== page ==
Referring now to the drawings wherein like numerals are used to refer to like elements throughout, there is disclosed a voice operated transmit (VOX) control system in accordance with the present invention. The system includes a microphone 10 which forms the element that generates the electrical signal representing the audio information present at the microphone 10. The output of microphone 10 is an analog signal representing that audio information. The microphone 10 could, alternatively, be any similar speaker or audio detector as may be used in a variety of environments that may employ a voice-operated feature.
The electrical signal representing the audio signal input to the microphone 10 is coupled via an amplifier/filter 14 to a comparator 18. At the same time, the electrical signal from microphone 10 is coupled to a conventional continuously variable slope delta modulator/demodulator (CVSD) and control circuit 22 which digitizes the analog signal representing the audio information and delays its output in accordance with the control exercised by a programmable computer 24 through an input/output (I/O) circuit 20. The digitized audio is ultimately provided at terminal 26 as an output of circuit 22.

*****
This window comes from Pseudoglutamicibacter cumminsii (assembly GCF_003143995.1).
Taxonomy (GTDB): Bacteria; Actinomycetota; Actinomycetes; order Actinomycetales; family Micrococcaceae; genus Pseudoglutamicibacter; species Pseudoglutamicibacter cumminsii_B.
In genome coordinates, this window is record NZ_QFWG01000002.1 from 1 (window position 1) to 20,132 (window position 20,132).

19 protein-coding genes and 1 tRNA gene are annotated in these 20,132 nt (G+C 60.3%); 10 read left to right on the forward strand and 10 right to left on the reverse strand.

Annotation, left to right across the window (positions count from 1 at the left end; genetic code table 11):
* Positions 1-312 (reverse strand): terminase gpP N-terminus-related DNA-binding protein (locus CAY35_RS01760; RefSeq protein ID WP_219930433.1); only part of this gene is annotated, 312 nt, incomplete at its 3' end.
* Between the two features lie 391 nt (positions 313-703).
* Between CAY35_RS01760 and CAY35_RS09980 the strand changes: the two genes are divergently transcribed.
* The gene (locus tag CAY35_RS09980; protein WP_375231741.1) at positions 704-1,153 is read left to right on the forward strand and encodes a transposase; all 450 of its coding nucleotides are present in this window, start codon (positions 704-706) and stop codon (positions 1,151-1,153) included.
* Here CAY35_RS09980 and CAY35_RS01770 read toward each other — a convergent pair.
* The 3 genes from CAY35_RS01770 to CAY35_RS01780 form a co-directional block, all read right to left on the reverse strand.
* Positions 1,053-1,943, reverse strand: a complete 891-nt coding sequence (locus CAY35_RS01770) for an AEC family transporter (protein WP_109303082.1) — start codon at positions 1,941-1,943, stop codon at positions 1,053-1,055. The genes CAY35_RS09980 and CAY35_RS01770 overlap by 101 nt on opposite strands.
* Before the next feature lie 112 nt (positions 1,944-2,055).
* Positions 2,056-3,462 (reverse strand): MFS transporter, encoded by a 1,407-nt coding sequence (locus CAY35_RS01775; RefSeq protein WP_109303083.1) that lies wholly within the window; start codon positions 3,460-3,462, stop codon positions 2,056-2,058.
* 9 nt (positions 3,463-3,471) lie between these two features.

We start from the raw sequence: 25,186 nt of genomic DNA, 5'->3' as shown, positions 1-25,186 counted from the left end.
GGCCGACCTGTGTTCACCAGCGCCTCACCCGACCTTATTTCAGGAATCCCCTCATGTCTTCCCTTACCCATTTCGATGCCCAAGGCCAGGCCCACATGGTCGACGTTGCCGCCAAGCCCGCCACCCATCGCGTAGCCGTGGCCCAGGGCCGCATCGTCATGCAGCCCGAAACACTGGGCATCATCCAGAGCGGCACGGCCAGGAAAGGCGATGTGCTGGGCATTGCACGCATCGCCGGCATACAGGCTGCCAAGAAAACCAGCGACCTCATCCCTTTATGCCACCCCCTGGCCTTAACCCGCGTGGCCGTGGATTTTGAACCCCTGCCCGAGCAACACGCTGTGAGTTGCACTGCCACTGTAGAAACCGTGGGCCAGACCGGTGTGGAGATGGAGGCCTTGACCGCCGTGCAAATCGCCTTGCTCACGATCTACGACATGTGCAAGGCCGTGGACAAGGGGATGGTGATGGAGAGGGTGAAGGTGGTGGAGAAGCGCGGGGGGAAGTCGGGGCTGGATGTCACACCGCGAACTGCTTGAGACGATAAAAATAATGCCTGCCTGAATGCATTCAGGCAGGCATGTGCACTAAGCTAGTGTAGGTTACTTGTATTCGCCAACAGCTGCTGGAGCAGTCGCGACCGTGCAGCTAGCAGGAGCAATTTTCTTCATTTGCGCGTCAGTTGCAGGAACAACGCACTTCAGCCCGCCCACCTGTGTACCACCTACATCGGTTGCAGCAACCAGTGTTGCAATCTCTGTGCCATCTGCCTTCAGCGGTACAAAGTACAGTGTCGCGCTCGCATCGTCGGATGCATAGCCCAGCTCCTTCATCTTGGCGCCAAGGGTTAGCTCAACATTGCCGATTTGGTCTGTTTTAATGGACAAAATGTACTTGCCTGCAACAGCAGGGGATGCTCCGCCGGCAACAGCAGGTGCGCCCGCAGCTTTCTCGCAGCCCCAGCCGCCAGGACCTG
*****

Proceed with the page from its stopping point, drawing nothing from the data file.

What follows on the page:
The amplifier and filtered electrical signal from 14 is compared in comparator 18 with an anti-VOX signal at terminal 12 which is coupled through circuit 16 as a second input to comparator 18. The anti-VOX signal is typically a signal representing received audio from an external transmitter, indicating that another party is transmitting at that time. This received transmission signal is amplified and filtered through circuit 16 and used in comparator 18 to prevent a voice signal from keying the transmission system during receipt of another transmission. The output from comparator 18, which forms a trigger signal representing the voice signal produced at microphone 10, is coupled through conventional input/output circuitry 20 to be analyzed by the computer 24 for detection of a voice signal in the audio input to microphone 10.